Lars Von Trier may have said that his best work comes when he’s intoxicated. Booze and all, you know…but this isn’t the guy with whisky in on hand, with a barely comprehensible script in another, and embodies Hollywood’s real life version of Llewyn Davis. This guy has some great movies and he’s won several awards through the course of his career, so naturally I’m really excited to check out his filmography as soon as I can. But in the meantime, let me introduce one of his works I’ve heard a great deal about. When I finally saw it, I mulled over as the credits rolled, opening an explosion of after-thoughts as the film closed. Melancholia is an enthralling movie. Miserable and magical. Tragically optimistic; Sullenly disquieting but also surprisingly triumphant. But perhaps the most startling aspect of Von Trier’s artistic experiment, as you will come to realize, isn’t how it often creates an oxymoronic feeling…but how the impending end of the world is secondary to what will happen on a fateful wedding night.
Melancholia’s opening sequence may send shivers down your spine. In a good way. Because Lars Von Trier’s opening is art-house like none other. Some openings provide a flashing montage of disconnected images, Melancholia’s opening 7 minutes is an exercise in patient absurdity. Slow-slow-mo.tio.n. In one scene, earth edges closer to a nebulous galactical mass. In another, Kirsten Dunst (Justine) gives a Mona-Lisa like stare for 20 seconds, with an expression far more cryptic than anything I’ve seen before. In another scene, tree roots attach themselves to Justine in bridal clothing who looks to set herself free. Lars Von Trier’s ‘norm’ is an extremity of sexual tension, violence, horror, anxiety and depression. I can’t speak for his other films, but Melancholia doesn’t actually put the audience off. It draws you in with very real characters who experience pretty much very normal things. The wedding night is particularly insightful and credit must be given to Von Trier’s minimalistic approach. Given his reputation, I was pleasantly surprised by the subtlety in the dramatic tension that bubbles just beneath the very surface. Justine clearly feels out of place at her own wedding and the whole affair is only adding to her increasingly distraught emotional state. She has multiple breakdowns as sparks fly from all sides from the unsupportive mother to the awkward husband to the entitled brother-in-law.
Melancholia’s atmospheric soundtrack plays every once in a while as if to hauntingly remind us that nothing is as what it seems. As the film progresses, Justine’s irrationalities become a thorough and perplexing psychological exploration. It’s clear she’s depressed, but what exactly cripples her is up for debate. Just as soon as you’re about to form an interpretation of Justine’s condition, Lars Von Trier throws in another curveball you wouldn’t expect. I won’t spoil it anymore, but what’s so really interesting about Melancholia is such a provocative study of the human condition. Yes, depression’s a thematic core which festers itself quite brilliantly with much nuance. Hats off to the actors for portraying such depth. But like a throbbing drum beat, the film becomes a limitlessly complex piece on our overall psyche and how, with each impending moment inching closer to universal destruction, ‘death’ can be at once something so horrifyingly debilitating and something of a transcendant escape. Von Trier wants us to know the end of the world is inevitable by making it explicitly clear at the start…which answers why Melancholia isn’t actually a sci-fi film per se. That was never really the point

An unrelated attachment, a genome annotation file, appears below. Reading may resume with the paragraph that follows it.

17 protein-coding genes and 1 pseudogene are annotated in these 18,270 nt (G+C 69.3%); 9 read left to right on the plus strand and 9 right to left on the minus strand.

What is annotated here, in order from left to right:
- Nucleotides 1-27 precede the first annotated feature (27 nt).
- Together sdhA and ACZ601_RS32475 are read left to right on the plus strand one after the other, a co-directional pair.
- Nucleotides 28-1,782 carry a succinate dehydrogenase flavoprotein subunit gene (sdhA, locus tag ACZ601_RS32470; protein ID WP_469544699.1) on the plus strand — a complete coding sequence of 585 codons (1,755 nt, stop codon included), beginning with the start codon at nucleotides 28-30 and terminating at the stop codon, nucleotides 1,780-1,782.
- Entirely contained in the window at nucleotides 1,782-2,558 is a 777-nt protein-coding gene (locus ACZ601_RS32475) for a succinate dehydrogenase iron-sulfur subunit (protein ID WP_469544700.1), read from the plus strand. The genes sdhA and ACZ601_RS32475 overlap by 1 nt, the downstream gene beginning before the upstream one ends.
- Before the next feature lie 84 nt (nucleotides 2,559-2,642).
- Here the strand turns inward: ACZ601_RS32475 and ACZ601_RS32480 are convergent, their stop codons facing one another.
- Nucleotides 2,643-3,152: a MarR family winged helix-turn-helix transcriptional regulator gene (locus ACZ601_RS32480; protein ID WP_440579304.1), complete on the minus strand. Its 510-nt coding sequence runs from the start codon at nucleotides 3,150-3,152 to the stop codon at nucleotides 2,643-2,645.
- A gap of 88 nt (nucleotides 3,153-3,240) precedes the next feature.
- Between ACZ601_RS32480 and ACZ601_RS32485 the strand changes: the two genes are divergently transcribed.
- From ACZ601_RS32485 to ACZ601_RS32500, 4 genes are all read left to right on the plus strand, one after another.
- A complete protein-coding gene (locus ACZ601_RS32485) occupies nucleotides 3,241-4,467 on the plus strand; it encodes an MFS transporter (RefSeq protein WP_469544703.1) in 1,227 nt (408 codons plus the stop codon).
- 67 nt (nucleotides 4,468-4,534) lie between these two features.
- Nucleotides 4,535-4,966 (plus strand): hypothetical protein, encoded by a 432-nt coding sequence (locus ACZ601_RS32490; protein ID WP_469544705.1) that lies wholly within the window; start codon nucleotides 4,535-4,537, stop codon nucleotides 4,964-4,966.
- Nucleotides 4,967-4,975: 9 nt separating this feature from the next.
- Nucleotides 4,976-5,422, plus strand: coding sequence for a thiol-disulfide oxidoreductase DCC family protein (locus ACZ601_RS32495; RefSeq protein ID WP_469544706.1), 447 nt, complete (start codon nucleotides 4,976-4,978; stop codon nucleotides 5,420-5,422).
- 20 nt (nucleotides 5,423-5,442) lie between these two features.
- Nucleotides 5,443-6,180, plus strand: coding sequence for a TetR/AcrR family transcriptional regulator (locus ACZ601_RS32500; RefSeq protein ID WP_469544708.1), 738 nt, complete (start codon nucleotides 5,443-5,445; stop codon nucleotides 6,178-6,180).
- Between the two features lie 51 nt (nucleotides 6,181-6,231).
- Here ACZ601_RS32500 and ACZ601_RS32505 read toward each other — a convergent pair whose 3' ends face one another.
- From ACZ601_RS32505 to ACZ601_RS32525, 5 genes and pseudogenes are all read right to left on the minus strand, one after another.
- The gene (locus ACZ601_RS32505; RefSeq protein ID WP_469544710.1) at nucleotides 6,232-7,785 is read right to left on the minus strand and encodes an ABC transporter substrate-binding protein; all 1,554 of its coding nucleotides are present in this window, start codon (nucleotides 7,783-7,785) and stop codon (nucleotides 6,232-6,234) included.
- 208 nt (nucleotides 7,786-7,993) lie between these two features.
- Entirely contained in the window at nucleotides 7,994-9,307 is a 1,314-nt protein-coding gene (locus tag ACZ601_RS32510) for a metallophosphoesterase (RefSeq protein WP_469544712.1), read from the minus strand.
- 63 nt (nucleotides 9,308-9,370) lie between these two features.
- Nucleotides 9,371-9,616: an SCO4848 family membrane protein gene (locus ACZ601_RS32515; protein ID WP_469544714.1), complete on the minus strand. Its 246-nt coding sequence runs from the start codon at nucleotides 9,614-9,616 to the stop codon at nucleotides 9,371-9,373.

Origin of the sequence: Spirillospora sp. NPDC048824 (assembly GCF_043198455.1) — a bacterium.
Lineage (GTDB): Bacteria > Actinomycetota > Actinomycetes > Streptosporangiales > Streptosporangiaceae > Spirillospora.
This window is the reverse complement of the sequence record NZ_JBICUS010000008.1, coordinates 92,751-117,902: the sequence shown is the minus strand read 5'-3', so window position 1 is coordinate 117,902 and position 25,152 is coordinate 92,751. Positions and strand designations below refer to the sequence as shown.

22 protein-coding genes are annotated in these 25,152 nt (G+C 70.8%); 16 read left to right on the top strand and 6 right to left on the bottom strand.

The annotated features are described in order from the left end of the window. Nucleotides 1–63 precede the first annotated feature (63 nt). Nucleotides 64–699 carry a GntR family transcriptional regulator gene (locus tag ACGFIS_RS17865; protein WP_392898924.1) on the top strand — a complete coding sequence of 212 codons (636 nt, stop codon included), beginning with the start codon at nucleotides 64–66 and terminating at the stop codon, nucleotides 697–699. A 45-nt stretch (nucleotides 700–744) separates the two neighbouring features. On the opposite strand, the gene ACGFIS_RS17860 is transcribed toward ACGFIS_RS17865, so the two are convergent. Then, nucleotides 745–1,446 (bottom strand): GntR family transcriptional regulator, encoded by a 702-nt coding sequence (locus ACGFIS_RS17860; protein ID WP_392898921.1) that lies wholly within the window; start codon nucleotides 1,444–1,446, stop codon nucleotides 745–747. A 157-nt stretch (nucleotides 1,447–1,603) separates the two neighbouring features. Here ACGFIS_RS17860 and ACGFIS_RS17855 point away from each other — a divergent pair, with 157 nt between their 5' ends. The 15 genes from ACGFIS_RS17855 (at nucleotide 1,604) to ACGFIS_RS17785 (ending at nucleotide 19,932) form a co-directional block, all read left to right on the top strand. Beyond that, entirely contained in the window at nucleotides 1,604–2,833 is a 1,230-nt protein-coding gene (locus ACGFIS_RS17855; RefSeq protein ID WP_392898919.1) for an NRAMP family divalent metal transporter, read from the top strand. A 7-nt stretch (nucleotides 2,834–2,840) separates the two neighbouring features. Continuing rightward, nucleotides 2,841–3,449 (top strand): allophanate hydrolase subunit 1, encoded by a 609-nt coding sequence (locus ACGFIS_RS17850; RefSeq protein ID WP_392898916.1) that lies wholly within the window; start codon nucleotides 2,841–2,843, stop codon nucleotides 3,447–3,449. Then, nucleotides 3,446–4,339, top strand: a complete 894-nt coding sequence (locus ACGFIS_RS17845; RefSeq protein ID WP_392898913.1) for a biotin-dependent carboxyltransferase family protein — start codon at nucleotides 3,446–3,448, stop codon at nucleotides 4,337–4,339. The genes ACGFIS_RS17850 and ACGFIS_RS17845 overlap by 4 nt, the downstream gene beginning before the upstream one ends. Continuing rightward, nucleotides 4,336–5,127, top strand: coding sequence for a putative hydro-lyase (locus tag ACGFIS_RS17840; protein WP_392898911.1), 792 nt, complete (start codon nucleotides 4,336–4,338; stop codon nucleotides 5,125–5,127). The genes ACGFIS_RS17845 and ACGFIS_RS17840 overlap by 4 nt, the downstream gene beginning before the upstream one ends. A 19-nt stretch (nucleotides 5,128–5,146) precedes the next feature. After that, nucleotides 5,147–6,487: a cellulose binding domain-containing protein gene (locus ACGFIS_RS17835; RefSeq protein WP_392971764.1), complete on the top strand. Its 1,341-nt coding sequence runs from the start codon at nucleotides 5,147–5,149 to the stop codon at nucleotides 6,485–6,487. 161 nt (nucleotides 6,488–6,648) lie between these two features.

In the recent age, I would say movies from 2010 and onwards, sci-fi has taken an interesting turn. Granted, there are still block-busters churning out recycled ideas of guns blazin’ and the idea that we humans must always somehow ‘fight’. Yes, fight, fight, we must fight whoever comes at us. Aliens, predators, mother-ships, mother-aliens, and evil entities with scary faces and insane powers. Then there are others which are leaps and bounds ahead of their bumbling counterparts who fumble around in starships and destructanoid vortexes (I just made that word up, who cares, sci-fi right?) More insightful films have been able to add a simple dramatic element that changes everything. Like Her, Inception, Ex Machina and a few others, Melancholia’s tagline is aptly fitting. And more often than not, the real aliens are ourselves. Disconnect. Alienated. Unresolved. Lars Von Trier’s film isn’t removed but is instead attuned to the humanistic tendencies. At first I thought Melancholia was wholly nilhilistic, then I started to feel some hope but finally found there was neither gloom nor solace. There was only life and death. That in itself, strangely as it turned out, gave me peace.
Justine (Kirsten Dunst) and Charlotte Gainsburg (Claire) really outdid themselves because now I can’t imagine anyone else who could’ve played their roles. Great credit must be given to Kirsten Dunst, the role really fit her melancholic expressions. She was devastatingly powerful. At the end of it all, it is clear that Melancholia is a film that excels on all sides. A thing I tend to fear about art-house films is that they tend to veer off a promising path, and opt for something so artsy that it’s message becomes confused and fragmented. Melancholia is easy to grasp and insists upon letting the audience derive the pleasure of knowing what’s behind the abstract. In the end, I was satisfied that despite the fact that it was melancholic for most of its running time, it’s the one film that encompasses the human condition.
p.s. Kirsten Dunst is really hot